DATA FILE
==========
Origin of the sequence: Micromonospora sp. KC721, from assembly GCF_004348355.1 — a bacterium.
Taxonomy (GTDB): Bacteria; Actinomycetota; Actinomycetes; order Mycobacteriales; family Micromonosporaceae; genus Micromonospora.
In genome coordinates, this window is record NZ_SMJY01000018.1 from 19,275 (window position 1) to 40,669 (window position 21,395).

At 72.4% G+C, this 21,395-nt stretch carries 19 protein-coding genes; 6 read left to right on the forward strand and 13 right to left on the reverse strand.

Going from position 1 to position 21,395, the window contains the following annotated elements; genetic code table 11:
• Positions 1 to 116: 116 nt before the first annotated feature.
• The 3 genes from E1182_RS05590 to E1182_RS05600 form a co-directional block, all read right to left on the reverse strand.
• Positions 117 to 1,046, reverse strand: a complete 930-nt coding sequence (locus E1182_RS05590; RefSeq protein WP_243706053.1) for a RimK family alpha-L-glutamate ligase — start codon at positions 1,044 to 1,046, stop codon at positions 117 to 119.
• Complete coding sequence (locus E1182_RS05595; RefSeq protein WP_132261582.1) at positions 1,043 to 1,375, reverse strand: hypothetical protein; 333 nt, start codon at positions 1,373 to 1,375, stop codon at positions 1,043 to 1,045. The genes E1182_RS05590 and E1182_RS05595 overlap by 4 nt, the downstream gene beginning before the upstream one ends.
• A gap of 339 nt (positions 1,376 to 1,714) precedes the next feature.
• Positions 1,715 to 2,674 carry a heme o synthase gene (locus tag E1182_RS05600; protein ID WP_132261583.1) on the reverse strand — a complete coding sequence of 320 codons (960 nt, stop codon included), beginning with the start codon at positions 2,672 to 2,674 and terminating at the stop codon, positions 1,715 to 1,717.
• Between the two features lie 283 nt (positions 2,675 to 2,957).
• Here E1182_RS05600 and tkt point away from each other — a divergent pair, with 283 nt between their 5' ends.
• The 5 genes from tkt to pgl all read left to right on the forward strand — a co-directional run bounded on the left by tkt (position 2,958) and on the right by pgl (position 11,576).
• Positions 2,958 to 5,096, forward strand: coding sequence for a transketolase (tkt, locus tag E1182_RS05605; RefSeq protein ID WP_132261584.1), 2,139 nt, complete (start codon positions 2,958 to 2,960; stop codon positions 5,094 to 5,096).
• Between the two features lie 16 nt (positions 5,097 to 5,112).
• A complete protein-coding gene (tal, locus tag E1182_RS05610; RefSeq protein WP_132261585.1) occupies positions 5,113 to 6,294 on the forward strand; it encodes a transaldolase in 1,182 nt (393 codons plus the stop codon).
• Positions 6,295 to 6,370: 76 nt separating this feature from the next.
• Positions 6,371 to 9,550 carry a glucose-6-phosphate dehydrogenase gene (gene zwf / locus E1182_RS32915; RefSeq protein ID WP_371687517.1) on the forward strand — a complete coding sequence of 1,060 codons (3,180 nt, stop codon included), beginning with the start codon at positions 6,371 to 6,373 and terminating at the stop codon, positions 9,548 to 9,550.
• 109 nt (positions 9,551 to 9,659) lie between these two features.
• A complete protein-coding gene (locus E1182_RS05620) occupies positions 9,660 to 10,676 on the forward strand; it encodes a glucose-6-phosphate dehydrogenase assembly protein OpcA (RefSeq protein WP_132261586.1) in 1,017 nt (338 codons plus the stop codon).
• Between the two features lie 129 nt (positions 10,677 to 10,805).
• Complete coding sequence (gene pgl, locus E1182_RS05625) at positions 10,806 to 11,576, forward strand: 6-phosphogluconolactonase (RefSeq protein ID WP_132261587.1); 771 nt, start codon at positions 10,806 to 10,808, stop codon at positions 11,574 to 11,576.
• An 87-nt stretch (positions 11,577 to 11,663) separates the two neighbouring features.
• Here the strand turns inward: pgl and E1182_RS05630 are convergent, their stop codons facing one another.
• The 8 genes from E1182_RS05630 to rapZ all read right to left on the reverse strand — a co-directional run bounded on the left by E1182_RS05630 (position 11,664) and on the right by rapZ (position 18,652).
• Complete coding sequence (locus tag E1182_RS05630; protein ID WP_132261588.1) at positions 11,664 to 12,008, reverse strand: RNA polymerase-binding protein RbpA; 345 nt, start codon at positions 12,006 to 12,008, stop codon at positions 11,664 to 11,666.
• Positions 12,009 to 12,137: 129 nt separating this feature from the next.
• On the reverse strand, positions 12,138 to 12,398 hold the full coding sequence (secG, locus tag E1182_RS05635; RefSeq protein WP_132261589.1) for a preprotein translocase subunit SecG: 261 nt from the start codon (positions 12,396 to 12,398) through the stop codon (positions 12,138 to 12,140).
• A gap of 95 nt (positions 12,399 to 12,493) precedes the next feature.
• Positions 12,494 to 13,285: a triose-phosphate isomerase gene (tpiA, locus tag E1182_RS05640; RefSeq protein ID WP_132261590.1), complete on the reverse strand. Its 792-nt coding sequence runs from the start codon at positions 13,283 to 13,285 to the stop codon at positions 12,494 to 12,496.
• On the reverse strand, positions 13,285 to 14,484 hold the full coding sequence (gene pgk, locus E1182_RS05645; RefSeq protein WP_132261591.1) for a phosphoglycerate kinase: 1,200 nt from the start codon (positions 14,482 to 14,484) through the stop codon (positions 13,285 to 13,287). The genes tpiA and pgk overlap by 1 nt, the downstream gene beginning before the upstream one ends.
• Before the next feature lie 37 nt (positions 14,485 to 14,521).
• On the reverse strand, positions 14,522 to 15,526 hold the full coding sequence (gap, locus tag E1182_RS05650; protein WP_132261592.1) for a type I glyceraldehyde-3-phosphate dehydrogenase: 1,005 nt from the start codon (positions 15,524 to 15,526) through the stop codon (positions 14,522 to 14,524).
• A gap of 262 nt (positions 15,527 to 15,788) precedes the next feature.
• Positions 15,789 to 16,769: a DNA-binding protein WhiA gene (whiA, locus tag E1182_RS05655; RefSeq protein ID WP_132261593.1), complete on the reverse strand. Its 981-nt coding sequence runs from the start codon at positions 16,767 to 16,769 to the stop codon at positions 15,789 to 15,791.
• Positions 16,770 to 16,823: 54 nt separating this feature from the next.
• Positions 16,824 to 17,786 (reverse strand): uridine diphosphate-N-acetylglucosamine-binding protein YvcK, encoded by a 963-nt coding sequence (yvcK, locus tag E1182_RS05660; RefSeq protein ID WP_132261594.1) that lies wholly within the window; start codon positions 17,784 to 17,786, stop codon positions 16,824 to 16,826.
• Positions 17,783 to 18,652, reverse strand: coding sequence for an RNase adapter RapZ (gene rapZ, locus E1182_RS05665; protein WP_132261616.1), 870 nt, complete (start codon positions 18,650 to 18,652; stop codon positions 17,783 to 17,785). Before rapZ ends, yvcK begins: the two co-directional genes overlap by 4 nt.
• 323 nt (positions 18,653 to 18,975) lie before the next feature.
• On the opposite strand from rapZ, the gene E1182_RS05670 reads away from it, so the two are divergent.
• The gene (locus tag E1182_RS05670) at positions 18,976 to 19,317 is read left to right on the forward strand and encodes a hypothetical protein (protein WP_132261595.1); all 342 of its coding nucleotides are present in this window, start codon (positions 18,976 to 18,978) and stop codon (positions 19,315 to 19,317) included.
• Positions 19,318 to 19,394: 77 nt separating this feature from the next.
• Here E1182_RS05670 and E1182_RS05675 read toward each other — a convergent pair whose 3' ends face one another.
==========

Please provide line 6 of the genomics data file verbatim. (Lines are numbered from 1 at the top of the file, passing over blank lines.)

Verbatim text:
• Positions 1 to 116: 116 nt before the first annotated feature.